COVID-19 linked to newborn complications

Children's Health

There has been a considerable amount of controversy surrounding whether pregnant women with the coronavirus disease 2019 (COVID-19) are at a higher risk for poor outcomes for themselves and their babies. A recent study suggests the answer depends on the presence of symptoms at near term.

Most pregnancy and delivery outcomes were similar between COVID-19-positive and -negative parturients.”

Study: Does The Presence Of Symptoms Affect Pregnancy Outcomes In Third Trimester In Women With SARS-CoV-2. Image Credit: MilanMarkovic78 /


The severe acute respiratory syndrome coronavirus (SARS-CoV-2) has infected over 239 million people worldwide and caused the deaths of over 4.8 million. Early on in the pandemic, pregnancy was deemed a high-risk condition for COVID-19, with public health officials recommending these individuals to shelter in isolation.

Pregnancy is associated with a higher than usual toll due to respiratory illness. This is due to the nature of the peculiar physiology of pregnancy, with marked alterations in the immune system, coagulation, and activity of the heart and lungs.

Respiratory viruses may therefore cause severe illness in pregnancy, which impacts the fetus as well. Some earlier studies have found that COVID-19 may increase the risk of intensive care unit (ICU) admission, the need for invasive ventilation or extracorporeal membrane oxygenation (ECMO), and death.

Other studies have shown that preterm delivery and Cesarean section rates are increased with COVID-19 in pregnancy. However, there is little direct evidence to support a definitive conclusion.

As many as one in ten pregnant women are COVID-19-positive at the time of admission to the labor ward. Almost 80% of this group are asymptomatic, which underlines the need for universal testing in this population.

The current study, which was published in The Journal of Maternal-Fetal and Neonatal Medicine, discusses the risk of COVID-19-induced severe maternal illness in pregnant women who develop symptomatic illness in the third trimester.

Study findings

The current study was conducted at Israel’s Mayanei Hayeshua Medical Center and included women between 18-50 years with a single term gestation who were screened for SARS-CoV-2 infection. The subjects were either negative on screening, positive but asymptomatic, or positive and symptomatic.

Of the approximately 2,500 patients screened, 7% (170) were positive, of whom 56 were symptomatic and 116 asymptomatic. The total lymphocyte count was lower in COVID-19-positive patients, while these patients had a higher rate of gestational diabetes mellitus (GDM) than controls.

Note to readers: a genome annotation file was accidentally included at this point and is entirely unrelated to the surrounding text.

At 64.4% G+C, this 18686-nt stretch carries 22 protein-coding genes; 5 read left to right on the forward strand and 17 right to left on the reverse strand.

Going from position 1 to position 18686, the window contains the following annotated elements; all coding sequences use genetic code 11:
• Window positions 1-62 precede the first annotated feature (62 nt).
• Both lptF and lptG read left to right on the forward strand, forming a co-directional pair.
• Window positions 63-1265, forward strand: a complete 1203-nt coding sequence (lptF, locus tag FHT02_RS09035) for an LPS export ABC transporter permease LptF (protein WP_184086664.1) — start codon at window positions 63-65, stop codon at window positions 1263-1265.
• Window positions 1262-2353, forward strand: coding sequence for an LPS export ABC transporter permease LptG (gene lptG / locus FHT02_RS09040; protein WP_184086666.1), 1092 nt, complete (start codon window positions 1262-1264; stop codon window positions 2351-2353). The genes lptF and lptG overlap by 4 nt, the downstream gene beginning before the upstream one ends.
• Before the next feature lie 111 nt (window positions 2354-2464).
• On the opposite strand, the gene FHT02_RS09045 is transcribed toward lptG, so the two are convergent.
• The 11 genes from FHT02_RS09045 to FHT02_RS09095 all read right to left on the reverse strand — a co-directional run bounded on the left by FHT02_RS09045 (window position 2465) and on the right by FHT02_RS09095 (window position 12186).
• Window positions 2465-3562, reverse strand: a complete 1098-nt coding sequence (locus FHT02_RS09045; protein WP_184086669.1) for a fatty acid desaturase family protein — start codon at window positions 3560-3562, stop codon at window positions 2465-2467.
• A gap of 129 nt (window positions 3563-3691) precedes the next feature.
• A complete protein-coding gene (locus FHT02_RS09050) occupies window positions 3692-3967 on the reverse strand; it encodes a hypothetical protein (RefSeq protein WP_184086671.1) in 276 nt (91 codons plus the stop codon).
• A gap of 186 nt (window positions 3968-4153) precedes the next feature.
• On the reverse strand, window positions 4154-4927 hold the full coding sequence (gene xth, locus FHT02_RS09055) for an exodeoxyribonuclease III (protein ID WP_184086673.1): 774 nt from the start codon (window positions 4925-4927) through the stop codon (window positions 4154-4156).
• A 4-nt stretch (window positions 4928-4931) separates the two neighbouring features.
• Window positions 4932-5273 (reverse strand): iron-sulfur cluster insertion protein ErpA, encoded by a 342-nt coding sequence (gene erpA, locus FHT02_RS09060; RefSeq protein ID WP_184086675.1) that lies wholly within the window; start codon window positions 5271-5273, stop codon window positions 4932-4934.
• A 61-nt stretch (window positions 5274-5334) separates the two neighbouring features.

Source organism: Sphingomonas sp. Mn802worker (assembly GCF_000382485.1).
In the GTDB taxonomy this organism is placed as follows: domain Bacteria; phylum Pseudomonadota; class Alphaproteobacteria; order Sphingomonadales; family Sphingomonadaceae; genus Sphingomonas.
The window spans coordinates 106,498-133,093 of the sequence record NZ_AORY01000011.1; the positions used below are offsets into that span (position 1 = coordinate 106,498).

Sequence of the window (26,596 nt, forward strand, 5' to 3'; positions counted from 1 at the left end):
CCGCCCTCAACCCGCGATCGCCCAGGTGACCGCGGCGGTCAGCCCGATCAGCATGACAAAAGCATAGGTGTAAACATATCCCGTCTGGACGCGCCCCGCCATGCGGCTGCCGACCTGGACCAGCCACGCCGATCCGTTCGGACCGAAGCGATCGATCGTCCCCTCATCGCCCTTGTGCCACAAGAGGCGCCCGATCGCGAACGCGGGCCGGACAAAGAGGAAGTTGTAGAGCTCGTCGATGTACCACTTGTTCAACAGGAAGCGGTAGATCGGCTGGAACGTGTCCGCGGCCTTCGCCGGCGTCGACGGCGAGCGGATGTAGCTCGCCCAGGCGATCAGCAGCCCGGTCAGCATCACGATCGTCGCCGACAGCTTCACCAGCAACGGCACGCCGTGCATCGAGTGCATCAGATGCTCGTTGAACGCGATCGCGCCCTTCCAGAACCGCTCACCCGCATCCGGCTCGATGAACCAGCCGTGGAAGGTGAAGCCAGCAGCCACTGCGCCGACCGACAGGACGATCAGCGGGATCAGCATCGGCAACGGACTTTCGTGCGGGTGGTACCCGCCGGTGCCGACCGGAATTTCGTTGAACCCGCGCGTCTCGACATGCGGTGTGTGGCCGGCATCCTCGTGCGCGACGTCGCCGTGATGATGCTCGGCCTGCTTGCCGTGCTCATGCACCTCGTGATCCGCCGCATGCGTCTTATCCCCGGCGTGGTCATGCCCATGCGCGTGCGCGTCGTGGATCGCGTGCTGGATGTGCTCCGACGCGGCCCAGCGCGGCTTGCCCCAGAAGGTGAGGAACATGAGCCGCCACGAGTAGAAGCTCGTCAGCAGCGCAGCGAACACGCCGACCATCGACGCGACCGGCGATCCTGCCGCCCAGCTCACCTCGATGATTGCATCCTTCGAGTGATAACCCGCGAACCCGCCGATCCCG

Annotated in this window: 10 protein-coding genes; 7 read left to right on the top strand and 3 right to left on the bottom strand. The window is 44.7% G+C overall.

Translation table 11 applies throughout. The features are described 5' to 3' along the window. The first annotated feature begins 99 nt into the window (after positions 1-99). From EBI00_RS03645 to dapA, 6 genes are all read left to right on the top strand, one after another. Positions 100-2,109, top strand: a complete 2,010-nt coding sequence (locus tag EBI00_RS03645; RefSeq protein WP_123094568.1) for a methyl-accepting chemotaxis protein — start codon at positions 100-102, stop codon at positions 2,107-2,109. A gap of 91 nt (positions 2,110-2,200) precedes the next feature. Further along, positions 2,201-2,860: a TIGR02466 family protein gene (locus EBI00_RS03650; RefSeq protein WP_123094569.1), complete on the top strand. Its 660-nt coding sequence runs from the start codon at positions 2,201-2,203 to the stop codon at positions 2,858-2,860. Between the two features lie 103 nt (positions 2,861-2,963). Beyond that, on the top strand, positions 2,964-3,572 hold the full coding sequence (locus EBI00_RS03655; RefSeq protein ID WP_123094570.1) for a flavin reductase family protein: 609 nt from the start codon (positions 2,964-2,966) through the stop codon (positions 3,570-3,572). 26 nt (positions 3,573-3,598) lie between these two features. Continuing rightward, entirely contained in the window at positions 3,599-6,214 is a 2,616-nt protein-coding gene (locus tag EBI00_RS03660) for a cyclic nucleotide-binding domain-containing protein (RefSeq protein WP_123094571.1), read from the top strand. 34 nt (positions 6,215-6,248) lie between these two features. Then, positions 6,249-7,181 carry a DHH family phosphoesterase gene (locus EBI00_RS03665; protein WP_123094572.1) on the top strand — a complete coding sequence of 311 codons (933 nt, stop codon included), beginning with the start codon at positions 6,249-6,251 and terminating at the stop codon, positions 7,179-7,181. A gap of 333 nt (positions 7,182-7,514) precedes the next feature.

Other features, such as hypertensive disorders, intrauterine growth restriction, or mode of delivery, were not different in the various groups. Maternal complications were not increased overall; however, lymphocyte counts were lower and post-partum hemorrhage was higher in the COVID-19 group. The rates of respiratory distress syndrome and transient tachypnea of the newborn were also higher in this group.

Other fetal complications were comparable. Three newborns who were born normally to COVID-19 mothers were positive for SARS-CoV-2 at delivery, but became negative at 24 and 48 hours, thus indicating that they were false positives.

Adverse outcomes in pregnant women appear to be on the rise from healthy controls as compared to asymptomatic to symptomatic pregnant women, at an incidence of 11%, 14%, and 20%, respectively.

The adverse outcomes in the newborn were doubled in the group born to COVID-19-positive mothers. Again, the incidence rose from 3.5% in the healthy controls or asymptomatic patients to 9% in symptomatic patients.

Overall, composite adverse outcomes were doubled in the symptomatic group.


While 93% of women were negative for COVID-19 on screening at the time of admission to the labor ward, the majority of those who tested positive were also asymptomatic. Most pregnancies and deliveries failed to show a marked worsening in the group of COVID-19-positive mothers, though the preterm birth rate went down.

Gestational diabetes was more common in the symptomatic group, perhaps contributing to the somewhat more severe phenotype of the illness. While respiratory distress syndrome in the newborn was also increased, no baby became seriously ill.

This may be attributed to behavioral changes and altered practice guidelines during this period. Importantly, obstetric management was unaltered by the presence of COVID-19 at this center, which led to comparable levels of Cesarean section in mothers with or without COVID-19.

One patient had severe respiratory illness due to COVID-19, but no patient died. Most patients with symptomatic illness were discharged within days. The overall trend of composite adverse outcomes shows an increase towards progressive worsening in the symptomatic group.  

Our findings reveal that, amongst our population, COVID-19 in the third trimester of pregnancy has clinical implications, albeit at lower rates than expected once asymptomatic patients are taken into account.”

Further studies may be required to understand how differences in viral strain, patient ethnicity, epigenetic factors, and term of pregnancy at the time of infection, affect the outcome.

Journal reference:

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